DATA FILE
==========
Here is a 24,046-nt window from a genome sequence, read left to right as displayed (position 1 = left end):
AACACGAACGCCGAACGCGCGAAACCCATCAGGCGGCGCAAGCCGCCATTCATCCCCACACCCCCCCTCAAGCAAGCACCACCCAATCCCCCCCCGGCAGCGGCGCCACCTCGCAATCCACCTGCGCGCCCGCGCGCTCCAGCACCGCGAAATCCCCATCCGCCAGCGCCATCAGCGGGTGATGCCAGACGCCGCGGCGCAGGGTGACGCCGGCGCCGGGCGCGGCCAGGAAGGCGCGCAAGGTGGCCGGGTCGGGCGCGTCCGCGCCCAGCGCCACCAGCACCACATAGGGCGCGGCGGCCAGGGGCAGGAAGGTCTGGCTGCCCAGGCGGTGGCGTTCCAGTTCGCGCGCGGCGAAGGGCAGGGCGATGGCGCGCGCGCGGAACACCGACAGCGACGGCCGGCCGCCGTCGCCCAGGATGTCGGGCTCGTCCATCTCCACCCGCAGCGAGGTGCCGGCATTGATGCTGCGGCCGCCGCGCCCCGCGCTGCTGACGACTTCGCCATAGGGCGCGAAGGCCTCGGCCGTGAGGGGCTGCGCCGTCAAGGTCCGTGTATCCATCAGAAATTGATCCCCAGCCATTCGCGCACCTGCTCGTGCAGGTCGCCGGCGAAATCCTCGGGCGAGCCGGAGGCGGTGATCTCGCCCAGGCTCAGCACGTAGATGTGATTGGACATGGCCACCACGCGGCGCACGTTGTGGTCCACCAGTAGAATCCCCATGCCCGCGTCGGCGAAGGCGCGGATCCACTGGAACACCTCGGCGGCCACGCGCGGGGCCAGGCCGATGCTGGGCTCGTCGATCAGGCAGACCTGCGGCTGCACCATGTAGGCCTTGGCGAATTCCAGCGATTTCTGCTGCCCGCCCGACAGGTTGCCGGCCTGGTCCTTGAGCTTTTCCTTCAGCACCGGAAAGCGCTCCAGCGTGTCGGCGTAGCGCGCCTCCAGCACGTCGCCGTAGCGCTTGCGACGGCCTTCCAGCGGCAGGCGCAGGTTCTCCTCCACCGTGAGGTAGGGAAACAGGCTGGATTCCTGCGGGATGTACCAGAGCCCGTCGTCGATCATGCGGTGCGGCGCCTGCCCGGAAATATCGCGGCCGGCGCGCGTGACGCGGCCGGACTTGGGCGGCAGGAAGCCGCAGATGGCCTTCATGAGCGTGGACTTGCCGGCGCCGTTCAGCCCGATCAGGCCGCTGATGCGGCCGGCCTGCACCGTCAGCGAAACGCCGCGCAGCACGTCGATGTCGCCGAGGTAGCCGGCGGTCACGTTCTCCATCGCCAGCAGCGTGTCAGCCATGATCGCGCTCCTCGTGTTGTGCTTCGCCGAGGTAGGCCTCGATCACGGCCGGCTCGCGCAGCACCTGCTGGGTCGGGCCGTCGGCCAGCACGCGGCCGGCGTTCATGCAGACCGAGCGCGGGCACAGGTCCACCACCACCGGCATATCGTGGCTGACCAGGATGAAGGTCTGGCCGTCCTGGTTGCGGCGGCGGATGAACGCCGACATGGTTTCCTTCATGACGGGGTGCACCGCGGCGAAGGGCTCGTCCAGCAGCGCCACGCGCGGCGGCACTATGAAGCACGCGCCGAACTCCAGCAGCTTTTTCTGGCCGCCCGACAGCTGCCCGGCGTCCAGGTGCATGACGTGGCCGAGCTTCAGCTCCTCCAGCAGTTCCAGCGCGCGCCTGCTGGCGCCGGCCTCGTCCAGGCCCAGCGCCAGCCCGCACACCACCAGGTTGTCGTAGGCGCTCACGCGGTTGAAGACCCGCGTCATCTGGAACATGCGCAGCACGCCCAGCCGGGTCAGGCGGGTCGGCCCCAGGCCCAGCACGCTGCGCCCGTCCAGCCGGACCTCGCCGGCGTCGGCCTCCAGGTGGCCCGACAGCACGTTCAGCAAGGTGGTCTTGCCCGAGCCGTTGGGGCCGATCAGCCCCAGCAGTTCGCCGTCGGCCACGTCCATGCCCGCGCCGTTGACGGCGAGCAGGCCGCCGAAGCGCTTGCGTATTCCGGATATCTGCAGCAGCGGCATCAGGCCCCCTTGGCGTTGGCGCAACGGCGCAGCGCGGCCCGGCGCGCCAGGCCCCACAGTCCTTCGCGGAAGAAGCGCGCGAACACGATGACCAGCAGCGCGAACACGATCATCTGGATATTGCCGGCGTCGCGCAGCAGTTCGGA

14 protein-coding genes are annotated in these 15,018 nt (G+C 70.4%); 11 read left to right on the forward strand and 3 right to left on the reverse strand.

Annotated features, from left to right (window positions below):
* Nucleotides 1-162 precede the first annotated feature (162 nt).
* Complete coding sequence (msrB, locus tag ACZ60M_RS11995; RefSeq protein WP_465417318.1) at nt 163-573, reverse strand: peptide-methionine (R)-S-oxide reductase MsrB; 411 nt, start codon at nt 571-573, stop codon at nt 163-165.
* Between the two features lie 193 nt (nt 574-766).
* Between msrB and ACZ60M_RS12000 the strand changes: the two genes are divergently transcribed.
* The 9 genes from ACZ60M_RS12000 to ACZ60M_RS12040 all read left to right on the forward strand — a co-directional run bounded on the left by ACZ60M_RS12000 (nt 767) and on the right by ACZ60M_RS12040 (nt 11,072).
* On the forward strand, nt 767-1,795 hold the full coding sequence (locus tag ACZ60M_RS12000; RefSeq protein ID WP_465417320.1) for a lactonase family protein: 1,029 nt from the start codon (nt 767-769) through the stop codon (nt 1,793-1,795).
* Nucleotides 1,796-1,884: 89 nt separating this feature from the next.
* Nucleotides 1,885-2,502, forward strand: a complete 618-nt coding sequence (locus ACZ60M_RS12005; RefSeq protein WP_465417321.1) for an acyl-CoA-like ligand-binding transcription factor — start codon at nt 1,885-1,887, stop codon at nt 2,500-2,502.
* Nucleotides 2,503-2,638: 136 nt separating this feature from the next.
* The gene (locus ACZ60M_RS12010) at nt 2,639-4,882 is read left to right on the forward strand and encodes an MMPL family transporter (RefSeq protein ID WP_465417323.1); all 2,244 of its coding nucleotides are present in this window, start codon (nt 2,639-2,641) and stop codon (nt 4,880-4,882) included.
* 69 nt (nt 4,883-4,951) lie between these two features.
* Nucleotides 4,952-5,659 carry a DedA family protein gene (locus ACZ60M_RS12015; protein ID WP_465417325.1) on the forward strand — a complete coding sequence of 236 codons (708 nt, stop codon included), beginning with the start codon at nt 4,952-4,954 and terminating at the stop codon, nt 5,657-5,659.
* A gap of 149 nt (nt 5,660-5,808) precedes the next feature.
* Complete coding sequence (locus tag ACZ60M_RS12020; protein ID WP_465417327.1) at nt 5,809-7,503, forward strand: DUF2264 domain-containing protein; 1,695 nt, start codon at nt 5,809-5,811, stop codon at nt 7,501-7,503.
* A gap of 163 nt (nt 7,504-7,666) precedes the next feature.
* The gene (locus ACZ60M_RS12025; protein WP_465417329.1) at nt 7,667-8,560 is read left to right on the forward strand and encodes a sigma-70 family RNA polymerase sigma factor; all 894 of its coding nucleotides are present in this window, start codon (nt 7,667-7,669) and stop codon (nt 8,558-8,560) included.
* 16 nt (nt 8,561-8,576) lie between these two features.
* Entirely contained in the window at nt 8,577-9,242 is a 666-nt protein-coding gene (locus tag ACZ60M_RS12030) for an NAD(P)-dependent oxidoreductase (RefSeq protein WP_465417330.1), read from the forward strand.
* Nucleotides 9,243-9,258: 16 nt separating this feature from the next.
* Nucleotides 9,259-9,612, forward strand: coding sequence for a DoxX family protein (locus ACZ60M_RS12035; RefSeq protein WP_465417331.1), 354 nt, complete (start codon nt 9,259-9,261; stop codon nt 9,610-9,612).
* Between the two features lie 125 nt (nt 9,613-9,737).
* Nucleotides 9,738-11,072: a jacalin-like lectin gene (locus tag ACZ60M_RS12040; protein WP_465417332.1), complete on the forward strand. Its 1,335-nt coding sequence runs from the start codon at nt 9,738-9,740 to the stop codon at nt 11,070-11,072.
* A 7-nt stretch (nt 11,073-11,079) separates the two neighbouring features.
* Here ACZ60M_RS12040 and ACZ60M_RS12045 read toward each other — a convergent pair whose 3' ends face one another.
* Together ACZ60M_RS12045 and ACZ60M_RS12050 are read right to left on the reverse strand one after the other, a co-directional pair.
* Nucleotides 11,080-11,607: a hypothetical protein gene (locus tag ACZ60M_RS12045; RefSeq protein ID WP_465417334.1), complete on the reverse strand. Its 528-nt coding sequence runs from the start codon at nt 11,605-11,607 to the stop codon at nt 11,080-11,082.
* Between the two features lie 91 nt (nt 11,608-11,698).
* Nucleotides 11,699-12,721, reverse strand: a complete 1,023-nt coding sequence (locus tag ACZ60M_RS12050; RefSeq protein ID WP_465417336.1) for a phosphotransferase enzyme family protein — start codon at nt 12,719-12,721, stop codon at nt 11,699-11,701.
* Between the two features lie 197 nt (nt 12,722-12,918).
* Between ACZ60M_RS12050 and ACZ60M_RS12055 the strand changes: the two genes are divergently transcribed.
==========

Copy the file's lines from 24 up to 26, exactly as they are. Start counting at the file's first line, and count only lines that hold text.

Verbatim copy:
* Nucleotides 9,259-9,612, forward strand: coding sequence for a DoxX family protein (locus ACZ60M_RS12035; RefSeq protein WP_465417331.1), 354 nt, complete (start codon nt 9,259-9,261; stop codon nt 9,610-9,612).
* Between the two features lie 125 nt (nt 9,613-9,737).
* Nucleotides 9,738-11,072: a jacalin-like lectin gene (locus tag ACZ60M_RS12040; protein WP_465417332.1), complete on the forward strand. Its 1,335-nt coding sequence runs from the start codon at nt 9,738-9,740 to the stop codon at nt 11,070-11,072.